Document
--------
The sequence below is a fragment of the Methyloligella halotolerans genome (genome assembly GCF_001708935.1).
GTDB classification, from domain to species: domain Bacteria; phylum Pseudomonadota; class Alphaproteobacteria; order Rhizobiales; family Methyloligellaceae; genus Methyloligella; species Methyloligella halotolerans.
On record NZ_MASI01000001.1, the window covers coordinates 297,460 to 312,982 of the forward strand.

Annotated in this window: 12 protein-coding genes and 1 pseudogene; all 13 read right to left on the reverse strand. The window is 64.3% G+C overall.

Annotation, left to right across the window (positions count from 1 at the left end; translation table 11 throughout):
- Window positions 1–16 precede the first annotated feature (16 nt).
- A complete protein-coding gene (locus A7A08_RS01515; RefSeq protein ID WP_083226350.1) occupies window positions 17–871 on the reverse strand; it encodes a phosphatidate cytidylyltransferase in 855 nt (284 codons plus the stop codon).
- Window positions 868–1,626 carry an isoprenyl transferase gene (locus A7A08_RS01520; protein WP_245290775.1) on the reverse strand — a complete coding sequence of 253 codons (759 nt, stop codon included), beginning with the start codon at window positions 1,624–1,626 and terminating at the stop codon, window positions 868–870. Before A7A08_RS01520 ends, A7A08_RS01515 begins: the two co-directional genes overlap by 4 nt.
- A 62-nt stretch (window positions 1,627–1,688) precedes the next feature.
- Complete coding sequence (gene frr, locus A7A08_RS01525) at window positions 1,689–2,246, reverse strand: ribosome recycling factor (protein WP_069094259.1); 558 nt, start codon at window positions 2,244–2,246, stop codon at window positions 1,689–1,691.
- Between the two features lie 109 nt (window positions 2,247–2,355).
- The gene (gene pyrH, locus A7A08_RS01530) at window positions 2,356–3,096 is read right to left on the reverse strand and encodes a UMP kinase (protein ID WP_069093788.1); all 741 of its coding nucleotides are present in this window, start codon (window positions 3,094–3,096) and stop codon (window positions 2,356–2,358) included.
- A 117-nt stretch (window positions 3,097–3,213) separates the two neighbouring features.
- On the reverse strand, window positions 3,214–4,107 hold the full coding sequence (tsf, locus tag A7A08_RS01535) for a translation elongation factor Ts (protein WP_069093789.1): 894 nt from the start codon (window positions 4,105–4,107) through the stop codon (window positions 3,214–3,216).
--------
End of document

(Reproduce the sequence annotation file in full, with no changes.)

The sequence below is a fragment of the Methyloligella halotolerans genome (genome assembly GCF_001708935.1).
GTDB classification, from domain to species: domain Bacteria; phylum Pseudomonadota; class Alphaproteobacteria; order Rhizobiales; family Methyloligellaceae; genus Methyloligella; species Methyloligella halotolerans.
On record NZ_MASI01000001.1, the window covers coordinates 297,460 to 312,982 of the forward strand.

Annotated in this window: 12 protein-coding genes and 1 pseudogene; all 13 read right to left on the reverse strand. The window is 64.3% G+C overall.

Annotation, left to right across the window (positions count from 1 at the left end; translation table 11 throughout):
- Window positions 1–16 precede the first annotated feature (16 nt).
- A complete protein-coding gene (locus A7A08_RS01515; RefSeq protein ID WP_083226350.1) occupies window positions 17–871 on the reverse strand; it encodes a phosphatidate cytidylyltransferase in 855 nt (284 codons plus the stop codon).
- Window positions 868–1,626 carry an isoprenyl transferase gene (locus A7A08_RS01520; protein WP_245290775.1) on the reverse strand — a complete coding sequence of 253 codons (759 nt, stop codon included), beginning with the start codon at window positions 1,624–1,626 and terminating at the stop codon, window positions 868–870. Before A7A08_RS01520 ends, A7A08_RS01515 begins: the two co-directional genes overlap by 4 nt.
- A 62-nt stretch (window positions 1,627–1,688) precedes the next feature.
- Complete coding sequence (gene frr, locus A7A08_RS01525) at window positions 1,689–2,246, reverse strand: ribosome recycling factor (protein WP_069094259.1); 558 nt, start codon at window positions 2,244–2,246, stop codon at window positions 1,689–1,691.
- Between the two features lie 109 nt (window positions 2,247–2,355).
- The gene (gene pyrH, locus A7A08_RS01530) at window positions 2,356–3,096 is read right to left on the reverse strand and encodes a UMP kinase (protein ID WP_069093788.1); all 741 of its coding nucleotides are present in this window, start codon (window positions 3,094–3,096) and stop codon (window positions 2,356–2,358) included.
- A 117-nt stretch (window positions 3,097–3,213) separates the two neighbouring features.
- On the reverse strand, window positions 3,214–4,107 hold the full coding sequence (tsf, locus tag A7A08_RS01535) for a translation elongation factor Ts (protein WP_069093789.1): 894 nt from the start codon (window positions 4,105–4,107) through the stop codon (window positions 3,214–3,216).